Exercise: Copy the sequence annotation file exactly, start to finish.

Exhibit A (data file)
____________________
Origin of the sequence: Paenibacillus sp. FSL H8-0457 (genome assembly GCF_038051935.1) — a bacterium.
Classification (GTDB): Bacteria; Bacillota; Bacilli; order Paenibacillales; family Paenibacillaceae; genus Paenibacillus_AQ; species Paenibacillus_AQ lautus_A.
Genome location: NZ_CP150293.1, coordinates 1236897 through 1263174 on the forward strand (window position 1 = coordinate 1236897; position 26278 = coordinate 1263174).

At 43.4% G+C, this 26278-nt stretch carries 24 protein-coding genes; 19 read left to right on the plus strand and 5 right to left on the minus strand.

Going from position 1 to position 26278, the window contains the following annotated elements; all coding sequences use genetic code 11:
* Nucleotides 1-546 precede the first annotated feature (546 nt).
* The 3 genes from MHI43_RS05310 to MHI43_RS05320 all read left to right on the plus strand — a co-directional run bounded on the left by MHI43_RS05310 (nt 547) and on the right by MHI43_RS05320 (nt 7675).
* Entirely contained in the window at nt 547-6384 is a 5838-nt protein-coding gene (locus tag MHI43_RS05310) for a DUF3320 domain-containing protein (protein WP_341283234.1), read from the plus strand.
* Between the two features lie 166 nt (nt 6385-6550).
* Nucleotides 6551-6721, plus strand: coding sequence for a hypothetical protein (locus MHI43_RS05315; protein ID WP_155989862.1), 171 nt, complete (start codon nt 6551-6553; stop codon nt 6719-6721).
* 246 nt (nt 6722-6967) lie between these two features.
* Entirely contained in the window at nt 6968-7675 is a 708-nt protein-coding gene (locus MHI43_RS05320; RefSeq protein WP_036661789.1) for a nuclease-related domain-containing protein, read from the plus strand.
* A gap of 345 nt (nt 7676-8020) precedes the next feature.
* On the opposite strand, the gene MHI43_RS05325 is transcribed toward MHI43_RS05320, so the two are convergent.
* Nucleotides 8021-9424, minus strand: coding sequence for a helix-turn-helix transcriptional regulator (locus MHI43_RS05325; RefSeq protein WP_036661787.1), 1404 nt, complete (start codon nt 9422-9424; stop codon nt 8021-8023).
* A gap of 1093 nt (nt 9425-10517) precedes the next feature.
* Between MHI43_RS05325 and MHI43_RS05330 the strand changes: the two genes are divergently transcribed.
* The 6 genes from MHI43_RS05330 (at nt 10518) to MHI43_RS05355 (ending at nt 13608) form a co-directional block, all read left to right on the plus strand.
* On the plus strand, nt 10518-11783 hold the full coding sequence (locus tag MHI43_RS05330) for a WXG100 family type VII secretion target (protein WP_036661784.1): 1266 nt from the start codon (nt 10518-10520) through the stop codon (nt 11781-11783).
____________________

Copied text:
Origin of the sequence: Paenibacillus sp. FSL H8-0457 (genome assembly GCF_038051935.1) — a bacterium.
Classification (GTDB): Bacteria; Bacillota; Bacilli; order Paenibacillales; family Paenibacillaceae; genus Paenibacillus_AQ; species Paenibacillus_AQ lautus_A.
Genome location: NZ_CP150293.1, coordinates 1236897 through 1263174 on the forward strand (window position 1 = coordinate 1236897; position 26278 = coordinate 1263174).

At 43.4% G+C, this 26278-nt stretch carries 24 protein-coding genes; 19 read left to right on the plus strand and 5 right to left on the minus strand.

Going from position 1 to position 26278, the window contains the following annotated elements; all coding sequences use genetic code 11:
* Nucleotides 1-546 precede the first annotated feature (546 nt).
* The 3 genes from MHI43_RS05310 to MHI43_RS05320 all read left to right on the plus strand — a co-directional run bounded on the left by MHI43_RS05310 (nt 547) and on the right by MHI43_RS05320 (nt 7675).
* Entirely contained in the window at nt 547-6384 is a 5838-nt protein-coding gene (locus tag MHI43_RS05310) for a DUF3320 domain-containing protein (protein WP_341283234.1), read from the plus strand.
* Between the two features lie 166 nt (nt 6385-6550).
* Nucleotides 6551-6721, plus strand: coding sequence for a hypothetical protein (locus MHI43_RS05315; protein ID WP_155989862.1), 171 nt, complete (start codon nt 6551-6553; stop codon nt 6719-6721).
* 246 nt (nt 6722-6967) lie between these two features.
* Entirely contained in the window at nt 6968-7675 is a 708-nt protein-coding gene (locus MHI43_RS05320; RefSeq protein WP_036661789.1) for a nuclease-related domain-containing protein, read from the plus strand.
* A gap of 345 nt (nt 7676-8020) precedes the next feature.
* On the opposite strand, the gene MHI43_RS05325 is transcribed toward MHI43_RS05320, so the two are convergent.
* Nucleotides 8021-9424, minus strand: coding sequence for a helix-turn-helix transcriptional regulator (locus MHI43_RS05325; RefSeq protein WP_036661787.1), 1404 nt, complete (start codon nt 9422-9424; stop codon nt 8021-8023).
* A gap of 1093 nt (nt 9425-10517) precedes the next feature.
* Between MHI43_RS05325 and MHI43_RS05330 the strand changes: the two genes are divergently transcribed.
* The 6 genes from MHI43_RS05330 (at nt 10518) to MHI43_RS05355 (ending at nt 13608) form a co-directional block, all read left to right on the plus strand.
* On the plus strand, nt 10518-11783 hold the full coding sequence (locus tag MHI43_RS05330) for a WXG100 family type VII secretion target (protein WP_036661784.1): 1266 nt from the start codon (nt 10518-10520) through the stop codon (nt 11781-11783).